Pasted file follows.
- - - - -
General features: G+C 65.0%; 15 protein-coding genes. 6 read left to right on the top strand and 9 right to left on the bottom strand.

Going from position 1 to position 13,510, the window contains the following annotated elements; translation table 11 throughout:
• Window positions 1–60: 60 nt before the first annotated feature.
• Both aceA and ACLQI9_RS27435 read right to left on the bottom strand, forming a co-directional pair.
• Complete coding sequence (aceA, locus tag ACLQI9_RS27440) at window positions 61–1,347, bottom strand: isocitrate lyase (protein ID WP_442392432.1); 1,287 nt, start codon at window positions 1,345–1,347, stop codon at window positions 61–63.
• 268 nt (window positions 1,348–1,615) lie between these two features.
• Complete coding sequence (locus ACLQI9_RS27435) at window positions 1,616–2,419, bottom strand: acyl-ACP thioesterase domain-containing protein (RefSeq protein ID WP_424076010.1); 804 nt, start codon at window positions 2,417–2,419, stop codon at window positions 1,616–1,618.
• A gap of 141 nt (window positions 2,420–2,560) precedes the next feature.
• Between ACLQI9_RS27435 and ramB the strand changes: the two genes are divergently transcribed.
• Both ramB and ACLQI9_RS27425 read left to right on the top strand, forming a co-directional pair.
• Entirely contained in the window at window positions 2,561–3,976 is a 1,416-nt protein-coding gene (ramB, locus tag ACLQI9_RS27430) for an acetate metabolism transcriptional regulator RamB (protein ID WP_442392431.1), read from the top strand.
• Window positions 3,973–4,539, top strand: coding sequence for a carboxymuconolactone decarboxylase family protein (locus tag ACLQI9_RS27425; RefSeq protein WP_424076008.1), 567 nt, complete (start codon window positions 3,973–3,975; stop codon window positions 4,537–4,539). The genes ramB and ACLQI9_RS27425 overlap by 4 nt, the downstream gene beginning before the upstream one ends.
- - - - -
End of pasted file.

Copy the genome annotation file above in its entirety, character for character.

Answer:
General features: G+C 65.0%; 15 protein-coding genes. 6 read left to right on the top strand and 9 right to left on the bottom strand.

Going from position 1 to position 13,510, the window contains the following annotated elements; translation table 11 throughout:
• Window positions 1–60: 60 nt before the first annotated feature.
• Both aceA and ACLQI9_RS27435 read right to left on the bottom strand, forming a co-directional pair.
• Complete coding sequence (aceA, locus tag ACLQI9_RS27440) at window positions 61–1,347, bottom strand: isocitrate lyase (protein ID WP_442392432.1); 1,287 nt, start codon at window positions 1,345–1,347, stop codon at window positions 61–63.
• 268 nt (window positions 1,348–1,615) lie between these two features.
• Complete coding sequence (locus ACLQI9_RS27435) at window positions 1,616–2,419, bottom strand: acyl-ACP thioesterase domain-containing protein (RefSeq protein ID WP_424076010.1); 804 nt, start codon at window positions 2,417–2,419, stop codon at window positions 1,616–1,618.
• A gap of 141 nt (window positions 2,420–2,560) precedes the next feature.
• Between ACLQI9_RS27435 and ramB the strand changes: the two genes are divergently transcribed.
• Both ramB and ACLQI9_RS27425 read left to right on the top strand, forming a co-directional pair.
• Entirely contained in the window at window positions 2,561–3,976 is a 1,416-nt protein-coding gene (ramB, locus tag ACLQI9_RS27430) for an acetate metabolism transcriptional regulator RamB (protein ID WP_442392431.1), read from the top strand.
• Window positions 3,973–4,539, top strand: coding sequence for a carboxymuconolactone decarboxylase family protein (locus tag ACLQI9_RS27425; RefSeq protein WP_424076008.1), 567 nt, complete (start codon window positions 3,973–3,975; stop codon window positions 4,537–4,539). The genes ramB and ACLQI9_RS27425 overlap by 4 nt, the downstream gene beginning before the upstream one ends.